With the United States and North Korea currently taking turns flexing their muscles, it is not a bad time to familiarize yourself with CNN’s infamous Doomsday video, which was released to the public by Jalopnik in 2015. The last thing viewers tuned to the network will ever see should things break very badly will be a standard definition recording of a military band playing Nearer My God to Thee.
Why? Because that’s what Ted Turner, perhaps inspired by the doomed band on the deck of the Titanic, wanted. And if nothing else, Turner is a man who plans ahead. I, for one, am looking forward to the snarky tweets that will surely flood in as the antiquated video plays. There is something so comforting in the knowledge that Millennials will be blamed for ruining end-of-time presentations.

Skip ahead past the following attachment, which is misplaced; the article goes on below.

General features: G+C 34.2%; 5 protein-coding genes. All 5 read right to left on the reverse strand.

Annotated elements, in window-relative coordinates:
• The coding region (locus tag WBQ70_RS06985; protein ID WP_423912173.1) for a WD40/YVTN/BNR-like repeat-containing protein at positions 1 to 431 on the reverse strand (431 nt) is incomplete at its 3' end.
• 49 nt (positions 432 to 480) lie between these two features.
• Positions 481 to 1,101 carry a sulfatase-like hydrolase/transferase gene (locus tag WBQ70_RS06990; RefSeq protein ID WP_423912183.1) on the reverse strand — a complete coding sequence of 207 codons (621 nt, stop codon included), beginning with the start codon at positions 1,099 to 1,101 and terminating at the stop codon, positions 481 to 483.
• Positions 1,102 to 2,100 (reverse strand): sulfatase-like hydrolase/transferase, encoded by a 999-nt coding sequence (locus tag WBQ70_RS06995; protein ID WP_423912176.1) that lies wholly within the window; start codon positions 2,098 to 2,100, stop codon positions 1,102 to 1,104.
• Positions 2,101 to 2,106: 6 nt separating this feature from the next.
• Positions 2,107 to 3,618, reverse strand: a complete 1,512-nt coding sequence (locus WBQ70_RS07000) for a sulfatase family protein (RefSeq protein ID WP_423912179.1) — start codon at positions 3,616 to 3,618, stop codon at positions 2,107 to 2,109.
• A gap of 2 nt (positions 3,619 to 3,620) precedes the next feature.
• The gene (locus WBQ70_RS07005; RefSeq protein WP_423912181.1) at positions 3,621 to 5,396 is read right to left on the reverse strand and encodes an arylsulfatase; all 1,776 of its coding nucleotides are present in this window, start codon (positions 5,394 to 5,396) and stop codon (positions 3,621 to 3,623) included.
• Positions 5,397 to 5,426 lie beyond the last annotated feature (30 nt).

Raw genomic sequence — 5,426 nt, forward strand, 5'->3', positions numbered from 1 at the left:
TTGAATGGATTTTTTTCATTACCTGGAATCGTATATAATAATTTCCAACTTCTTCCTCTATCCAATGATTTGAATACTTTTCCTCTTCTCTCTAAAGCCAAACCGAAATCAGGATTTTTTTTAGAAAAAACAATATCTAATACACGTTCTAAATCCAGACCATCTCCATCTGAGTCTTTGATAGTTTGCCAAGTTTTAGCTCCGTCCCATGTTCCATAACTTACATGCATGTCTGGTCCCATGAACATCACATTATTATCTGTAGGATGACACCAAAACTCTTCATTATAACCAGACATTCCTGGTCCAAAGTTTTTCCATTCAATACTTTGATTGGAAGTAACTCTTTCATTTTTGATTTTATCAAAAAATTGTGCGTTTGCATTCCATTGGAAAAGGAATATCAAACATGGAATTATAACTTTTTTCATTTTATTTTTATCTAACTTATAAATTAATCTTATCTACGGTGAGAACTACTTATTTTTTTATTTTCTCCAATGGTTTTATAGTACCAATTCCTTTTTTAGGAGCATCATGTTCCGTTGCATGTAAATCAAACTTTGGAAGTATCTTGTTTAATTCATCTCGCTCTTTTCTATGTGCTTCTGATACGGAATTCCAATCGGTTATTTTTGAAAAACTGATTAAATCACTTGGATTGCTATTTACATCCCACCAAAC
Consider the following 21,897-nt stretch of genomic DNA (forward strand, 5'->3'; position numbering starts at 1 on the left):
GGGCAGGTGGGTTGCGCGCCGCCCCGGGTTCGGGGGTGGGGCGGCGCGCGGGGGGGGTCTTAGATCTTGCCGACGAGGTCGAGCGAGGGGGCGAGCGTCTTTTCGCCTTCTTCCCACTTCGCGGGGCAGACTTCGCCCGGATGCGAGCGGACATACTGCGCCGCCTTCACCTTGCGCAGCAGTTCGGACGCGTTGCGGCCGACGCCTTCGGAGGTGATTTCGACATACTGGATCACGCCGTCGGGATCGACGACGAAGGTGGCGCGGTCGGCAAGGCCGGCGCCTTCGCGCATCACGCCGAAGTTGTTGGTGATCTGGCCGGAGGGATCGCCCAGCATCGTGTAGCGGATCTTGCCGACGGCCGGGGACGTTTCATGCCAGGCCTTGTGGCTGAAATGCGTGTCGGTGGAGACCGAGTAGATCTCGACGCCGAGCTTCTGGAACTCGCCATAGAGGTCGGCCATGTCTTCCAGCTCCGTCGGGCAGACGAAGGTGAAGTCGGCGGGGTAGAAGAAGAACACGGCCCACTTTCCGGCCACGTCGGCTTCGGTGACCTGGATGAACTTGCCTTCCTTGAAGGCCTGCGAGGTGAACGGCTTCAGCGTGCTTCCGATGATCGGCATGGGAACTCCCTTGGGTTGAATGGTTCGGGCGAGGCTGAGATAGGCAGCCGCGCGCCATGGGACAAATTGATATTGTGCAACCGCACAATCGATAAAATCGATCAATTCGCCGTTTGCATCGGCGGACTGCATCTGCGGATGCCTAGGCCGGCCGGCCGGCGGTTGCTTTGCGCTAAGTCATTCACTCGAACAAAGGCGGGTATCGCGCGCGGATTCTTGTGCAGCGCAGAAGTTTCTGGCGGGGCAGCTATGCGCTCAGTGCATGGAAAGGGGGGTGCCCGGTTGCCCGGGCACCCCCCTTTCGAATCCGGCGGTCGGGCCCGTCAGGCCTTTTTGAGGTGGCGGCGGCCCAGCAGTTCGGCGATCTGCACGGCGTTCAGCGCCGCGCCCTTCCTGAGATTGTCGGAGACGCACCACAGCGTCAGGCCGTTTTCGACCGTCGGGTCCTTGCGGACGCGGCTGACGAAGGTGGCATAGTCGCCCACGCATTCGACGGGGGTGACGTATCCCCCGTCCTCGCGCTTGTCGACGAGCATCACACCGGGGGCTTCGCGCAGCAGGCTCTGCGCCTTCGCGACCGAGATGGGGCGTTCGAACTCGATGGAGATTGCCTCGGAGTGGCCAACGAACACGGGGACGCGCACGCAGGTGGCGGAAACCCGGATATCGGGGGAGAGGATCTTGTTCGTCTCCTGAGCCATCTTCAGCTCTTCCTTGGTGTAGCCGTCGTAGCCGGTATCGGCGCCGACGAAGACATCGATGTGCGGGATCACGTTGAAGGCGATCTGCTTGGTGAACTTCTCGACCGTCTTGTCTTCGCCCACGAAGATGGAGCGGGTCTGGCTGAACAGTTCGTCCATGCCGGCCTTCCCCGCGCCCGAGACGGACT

Viewers who believe CNN to be fake news can rest easy knowing Fox News also plans to continue broadcasting to the very end, though without the cheesy musical send-off. In David Friend’s Watching the World Change: The Stories Behind the Images of 9/11, Roger Ailes touches on his network’s apocalyptic plans.
There were deeper and more disturbing repercussions, geopolitically and, to many, spiritually [about so many people watching the events simultaneously]. “The implications from a television standpoint,” says Roger Ailes, chairman of FOX News and FOX Television Stations, “are simply that: When the end of the world comes, we’ll be able to cover it live until the last camera goes out. I believe I mean it literally. If you can witness something like [9/11] by two billion people, live, then there’s nothing that can’t be covered. And if we get into a world war, with nuclear weapons, I assume we’ll be covering it live.”
MSNBC’s ultimate plans are less clear, but if there was any occasion to bring back Keith Olbermann, this would be it. He’d be the perfect voice of righteous anger to complement the situation.